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  • When you think about nothing you have to be a little more careful than you normally are

  • because, in fact, nothing is a physical concept because it's the absence of something, and

  • something is a physical concept. And what we've learned over the last hundred years

  • is that nothing is much more complicated than we would've imagined otherwise.

  • For example, the simplest kind of nothing is the kind of nothing of the Bible. Say an

  • infinite empty space, an infinite dark void of the Bible. You know, nothing in it, no

  • particles, no radiation, nothing. Well, that kind of nothing turns out to be full of stuff

  • in a way or at least much more complicated than you might have imagined because due to

  • the laws of quantum mechanics and relativity, we now know that empty space is a boiling

  • bubbling brew of virtual particles that are popping in and out of existence at every moment.

  • And in fact, for that kind of nothing, if you wait long enough, you're guaranteed by

  • the laws of quantum mechanics to produce something. So the difference between empty space with

  • stuff in it and empty space with nothing in it is not that great anymore. In fact, they're

  • different versions of the same thing. So the transition from nothing to something is not

  • so surprising. Now you might say well that's not good enough because you have space. Where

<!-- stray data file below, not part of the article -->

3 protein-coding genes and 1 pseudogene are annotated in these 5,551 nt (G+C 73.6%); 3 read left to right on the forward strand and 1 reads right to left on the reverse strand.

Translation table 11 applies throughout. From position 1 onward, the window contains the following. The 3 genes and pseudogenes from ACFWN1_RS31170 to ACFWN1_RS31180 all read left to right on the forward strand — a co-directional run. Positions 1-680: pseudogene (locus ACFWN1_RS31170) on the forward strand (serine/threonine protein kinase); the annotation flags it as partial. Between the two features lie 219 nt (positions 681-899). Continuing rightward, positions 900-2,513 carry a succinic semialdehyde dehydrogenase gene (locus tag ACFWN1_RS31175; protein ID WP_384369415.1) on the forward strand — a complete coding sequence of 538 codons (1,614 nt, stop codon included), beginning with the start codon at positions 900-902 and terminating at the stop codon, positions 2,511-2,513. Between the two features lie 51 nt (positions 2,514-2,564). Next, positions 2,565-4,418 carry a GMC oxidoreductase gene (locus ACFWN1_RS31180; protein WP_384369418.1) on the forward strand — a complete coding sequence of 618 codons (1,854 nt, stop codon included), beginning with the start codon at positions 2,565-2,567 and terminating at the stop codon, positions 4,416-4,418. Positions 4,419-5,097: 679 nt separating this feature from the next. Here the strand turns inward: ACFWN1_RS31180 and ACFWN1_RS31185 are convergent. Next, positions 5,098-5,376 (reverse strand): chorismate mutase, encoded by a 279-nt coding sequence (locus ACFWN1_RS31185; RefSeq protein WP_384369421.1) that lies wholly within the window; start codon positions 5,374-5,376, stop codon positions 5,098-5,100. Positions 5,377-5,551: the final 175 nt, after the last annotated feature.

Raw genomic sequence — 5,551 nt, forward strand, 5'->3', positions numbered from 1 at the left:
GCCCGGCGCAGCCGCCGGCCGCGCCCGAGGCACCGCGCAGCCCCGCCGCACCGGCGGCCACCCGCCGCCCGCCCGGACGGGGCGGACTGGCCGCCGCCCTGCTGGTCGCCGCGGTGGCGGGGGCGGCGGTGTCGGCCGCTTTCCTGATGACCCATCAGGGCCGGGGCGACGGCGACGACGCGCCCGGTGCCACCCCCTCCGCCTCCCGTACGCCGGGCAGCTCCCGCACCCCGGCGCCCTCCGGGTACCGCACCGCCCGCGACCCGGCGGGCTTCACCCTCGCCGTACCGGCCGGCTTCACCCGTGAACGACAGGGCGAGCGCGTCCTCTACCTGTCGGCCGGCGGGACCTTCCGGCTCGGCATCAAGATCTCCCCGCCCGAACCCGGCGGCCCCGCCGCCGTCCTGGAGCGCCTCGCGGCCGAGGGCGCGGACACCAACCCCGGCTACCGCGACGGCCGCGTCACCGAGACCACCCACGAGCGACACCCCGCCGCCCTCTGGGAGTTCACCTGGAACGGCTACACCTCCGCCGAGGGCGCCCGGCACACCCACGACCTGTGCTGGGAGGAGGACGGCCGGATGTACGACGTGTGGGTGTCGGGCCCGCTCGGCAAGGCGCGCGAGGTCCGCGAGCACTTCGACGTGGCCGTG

• did the space come from? Well, a more demanding definition of nothing is no space, but, in

  • fact, once you apply the laws of quantum mechanics to gravity itself, then space itself becomes

  • a quantum mechanical variable and fluctuates in and out of existence and you can literally,

  • by the laws of quantum mechanics, create universes.

  • Create spaces and times, where there was no space and time before. So now you got no particles,

  • no radiation, no space, no time, that sounds like nothing. But then you might say, well,

  • you know what, you got the laws of physics. You got the laws of nature. The laws themselves

  • are somehow something; although, I would argue in fact that that is not at all obvious or

  • clear or necessary. But even there, it turns out physics potentially has an answer because

  • we now have good reason to believe that even the laws of physics themselves are kind of

  • arbitrary.

  • There may be an infinite number of universes, and in each universe that's been created,

  • the laws of physics are different. It's completely random. And the laws themselves come into

  • existence when the universe comes into existence. So there's no pre-existing fundamental law.

  • Anything that can happen, does happen. And therefore, you got no laws, no space, no time,

  • no particles, no radiation. That's a pretty good definition of nothing.

When you think about nothing you have to be a little more careful than you normally are


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勞倫斯-克勞斯:一無所有的味道(YouTube極客周!)。 (Lawrence Krauss: The Flavors of Nothing (YouTube Geek Week!))

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